SCANDINAVIA´S FIRST ELECTRIC BUS WITH WIRELESS FAST CHARGING

Sweden Today sees the launch of Scandinavia's first electric bus service with wireless terminus charging. The electric hybrid bus will be used in regular service in Södertälje, south of Stockholm, and will be fast charged discreetly using Vattenfall's charging station.

The bus route was officially opened by Environment Minister Karolina Skog and Vattenfall's CEO, Magnus Hall. Vattenfall is responsible for installation and operation of the charging station, which will supply the electric hybrid bus with 100% electricity from wind power.

With wireless terminus charging, the bus parks over a charging segment concealed in the road and charging takes place automatically through the use of induction technology. The same principle is used for instance in induction hobs and electric toothbrushes. Seven minutes of charging is sufficient to sustain the electric hybrid bus over the entire ten kilometre route.

Following its inauguration on 7 December, the route will be monitored for a year as part of a joint R&D project between the bus manufacturer Scania, Vattenfall, the public transport operator SL, the Royal Institute of Technology (KTH) and the Municipality of Södertälje. The project is partly funded by the Swedish Energy Agency.

"The collaboration is a concrete example of Vattenfall's strategy being put into practice. Further electrification of the transport sector is a key factor in our efforts to achieve a climate-neutral Sweden. A hundred years ago Vattenfall electrified Sweden and the railways, and now we're electrifying road transport," says Vattenfall's CEO, Magnus Hall.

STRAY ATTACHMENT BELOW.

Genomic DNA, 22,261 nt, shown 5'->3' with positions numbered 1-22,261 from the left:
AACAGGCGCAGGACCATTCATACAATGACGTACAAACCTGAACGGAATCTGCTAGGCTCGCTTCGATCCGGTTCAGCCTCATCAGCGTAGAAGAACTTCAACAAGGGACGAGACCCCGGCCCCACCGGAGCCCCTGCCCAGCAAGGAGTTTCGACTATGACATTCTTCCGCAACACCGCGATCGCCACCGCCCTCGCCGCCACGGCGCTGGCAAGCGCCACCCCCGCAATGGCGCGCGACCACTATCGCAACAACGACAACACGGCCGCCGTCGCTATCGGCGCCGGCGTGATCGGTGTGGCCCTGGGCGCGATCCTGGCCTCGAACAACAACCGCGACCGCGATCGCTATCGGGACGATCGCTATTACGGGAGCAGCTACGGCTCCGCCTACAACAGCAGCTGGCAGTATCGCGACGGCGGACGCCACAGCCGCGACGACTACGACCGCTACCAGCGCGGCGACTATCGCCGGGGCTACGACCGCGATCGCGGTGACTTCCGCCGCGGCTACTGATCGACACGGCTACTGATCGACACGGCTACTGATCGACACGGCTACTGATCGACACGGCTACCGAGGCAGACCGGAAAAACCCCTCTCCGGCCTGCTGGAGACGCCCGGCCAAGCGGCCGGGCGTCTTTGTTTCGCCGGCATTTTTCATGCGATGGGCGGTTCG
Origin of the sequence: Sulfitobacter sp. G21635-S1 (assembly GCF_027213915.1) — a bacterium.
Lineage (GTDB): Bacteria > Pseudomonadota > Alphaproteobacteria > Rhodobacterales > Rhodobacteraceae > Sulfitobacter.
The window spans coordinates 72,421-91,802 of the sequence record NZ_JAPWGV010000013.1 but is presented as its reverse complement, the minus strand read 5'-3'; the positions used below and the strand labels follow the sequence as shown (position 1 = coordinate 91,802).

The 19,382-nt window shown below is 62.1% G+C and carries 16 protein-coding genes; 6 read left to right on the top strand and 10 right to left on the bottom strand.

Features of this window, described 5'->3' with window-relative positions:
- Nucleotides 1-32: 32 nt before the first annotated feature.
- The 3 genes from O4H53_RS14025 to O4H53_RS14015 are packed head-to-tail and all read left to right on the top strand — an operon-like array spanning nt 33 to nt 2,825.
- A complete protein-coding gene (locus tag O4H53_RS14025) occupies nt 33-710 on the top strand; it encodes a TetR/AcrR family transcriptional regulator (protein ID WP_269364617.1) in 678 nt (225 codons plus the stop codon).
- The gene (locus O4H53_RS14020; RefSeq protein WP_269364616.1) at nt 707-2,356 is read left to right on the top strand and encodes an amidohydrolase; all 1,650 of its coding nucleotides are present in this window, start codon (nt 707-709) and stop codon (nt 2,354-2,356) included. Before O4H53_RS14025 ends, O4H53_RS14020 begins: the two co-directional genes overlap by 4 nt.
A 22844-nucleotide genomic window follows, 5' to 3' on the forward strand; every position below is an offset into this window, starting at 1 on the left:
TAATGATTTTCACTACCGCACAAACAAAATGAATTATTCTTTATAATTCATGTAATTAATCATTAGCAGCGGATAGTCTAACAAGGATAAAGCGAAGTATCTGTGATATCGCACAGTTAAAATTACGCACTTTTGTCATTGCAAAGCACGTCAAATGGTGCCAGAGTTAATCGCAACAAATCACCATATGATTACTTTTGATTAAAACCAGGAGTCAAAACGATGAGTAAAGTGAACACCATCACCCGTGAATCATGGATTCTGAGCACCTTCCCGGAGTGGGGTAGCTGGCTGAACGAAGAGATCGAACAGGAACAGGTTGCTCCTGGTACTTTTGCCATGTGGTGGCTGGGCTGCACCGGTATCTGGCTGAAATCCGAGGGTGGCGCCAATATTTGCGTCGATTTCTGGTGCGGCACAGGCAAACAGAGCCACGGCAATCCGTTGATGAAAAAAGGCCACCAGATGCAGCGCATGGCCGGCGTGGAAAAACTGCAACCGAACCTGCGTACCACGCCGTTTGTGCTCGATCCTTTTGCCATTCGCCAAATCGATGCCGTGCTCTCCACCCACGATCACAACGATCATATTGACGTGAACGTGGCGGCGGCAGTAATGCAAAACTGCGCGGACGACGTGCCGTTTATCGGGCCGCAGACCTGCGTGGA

It's the first time that an electric hybrid bus used in regular service in Scandinavia has been supplied with wireless terminus charging. The charging station is located at the terminus of route 755 in Södertälje next to the Tom Tits Experiment science centre.

Reduction in emissions of CO2
"Vattenfall wholeheartedly supports the objective of reducing emissions from the transport sector, and offering customer-focused charging solutions for electric buses is part of Vattenfall's plan for the future," says Hall.

Amongst other things, the project will demonstrate the significant potential for reducing emissions of CO2 and improvements in energy efficiency in the transport sector. When the electric hybrid bus is powered by electricity from wind power, CO2 emissions decrease by around 98% and the improvement in energy efficiency is around 70% compared with a conventional diesel bus.

"The experience gained from the project will be important for the public transport of the future. It allows us both to test the reliability of the technology and to find out what the various stakeholders think. Electric buses with fast charging significantly reduce emissions and make traffic in urban environments quieter," says Johan Tollin, Vattenfall's representative in the project, who is responsible for research and development around e-mobility at Vattenfall.

Facts:

  • The project in Södertälje, which involves putting an electric hybrid bus charged using induction technology into regular service, is a first for Scandinavia. The bus is powered by electricity over the entire route and can also travel over longer distances using biodiesel.

  • The electric hybrid bus will run on existing route 755 between the commuter train station Södertälje Syd and Tom Tits Experiment Science Centre, a round trip of some 10 kilometres.

  • The bus will be charged wirelessly from a charger concealed in the road at the terminus to a receiver installed under the floor of the bus. The installed capacity of the charger is 200 kW.

  • Wireless terminus charging is a joint venture between Scania, Södertälje municipality, KTH, SL and Vattenfall. The Swedish Energy Agency has invested SEK 8.5 million in the project.

  • Sweden aims to have a fossil-free vehicle fleet by 2030. The electrification of public transport is a key part of this strategy.

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